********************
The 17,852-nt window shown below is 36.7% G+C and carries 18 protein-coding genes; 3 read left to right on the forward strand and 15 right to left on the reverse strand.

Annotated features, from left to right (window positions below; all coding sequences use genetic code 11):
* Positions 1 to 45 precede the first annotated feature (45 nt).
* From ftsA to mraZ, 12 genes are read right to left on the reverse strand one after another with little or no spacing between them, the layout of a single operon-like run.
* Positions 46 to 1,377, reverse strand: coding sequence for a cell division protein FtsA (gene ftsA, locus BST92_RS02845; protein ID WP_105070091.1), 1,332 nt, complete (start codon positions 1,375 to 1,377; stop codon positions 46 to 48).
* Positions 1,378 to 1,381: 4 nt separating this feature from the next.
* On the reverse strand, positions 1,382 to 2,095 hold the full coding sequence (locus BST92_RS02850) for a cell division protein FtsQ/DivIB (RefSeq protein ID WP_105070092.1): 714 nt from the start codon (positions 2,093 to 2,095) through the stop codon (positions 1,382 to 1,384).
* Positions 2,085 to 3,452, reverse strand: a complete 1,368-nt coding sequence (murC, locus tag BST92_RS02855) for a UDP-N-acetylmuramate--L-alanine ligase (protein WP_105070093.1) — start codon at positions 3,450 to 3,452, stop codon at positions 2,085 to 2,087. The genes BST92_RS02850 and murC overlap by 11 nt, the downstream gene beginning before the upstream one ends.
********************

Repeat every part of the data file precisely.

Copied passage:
The 17,852-nt window shown below is 36.7% G+C and carries 18 protein-coding genes; 3 read left to right on the forward strand and 15 right to left on the reverse strand.

Annotated features, from left to right (window positions below; all coding sequences use genetic code 11):
* Positions 1 to 45 precede the first annotated feature (45 nt).
* From ftsA to mraZ, 12 genes are read right to left on the reverse strand one after another with little or no spacing between them, the layout of a single operon-like run.
* Positions 46 to 1,377, reverse strand: coding sequence for a cell division protein FtsA (gene ftsA, locus BST92_RS02845; protein ID WP_105070091.1), 1,332 nt, complete (start codon positions 1,375 to 1,377; stop codon positions 46 to 48).
* Positions 1,378 to 1,381: 4 nt separating this feature from the next.
* On the reverse strand, positions 1,382 to 2,095 hold the full coding sequence (locus BST92_RS02850) for a cell division protein FtsQ/DivIB (RefSeq protein ID WP_105070092.1): 714 nt from the start codon (positions 2,093 to 2,095) through the stop codon (positions 1,382 to 1,384).
* Positions 2,085 to 3,452, reverse strand: a complete 1,368-nt coding sequence (murC, locus tag BST92_RS02855) for a UDP-N-acetylmuramate--L-alanine ligase (protein WP_105070093.1) — start codon at positions 3,450 to 3,452, stop codon at positions 2,085 to 2,087. The genes BST92_RS02850 and murC overlap by 11 nt, the downstream gene beginning before the upstream one ends.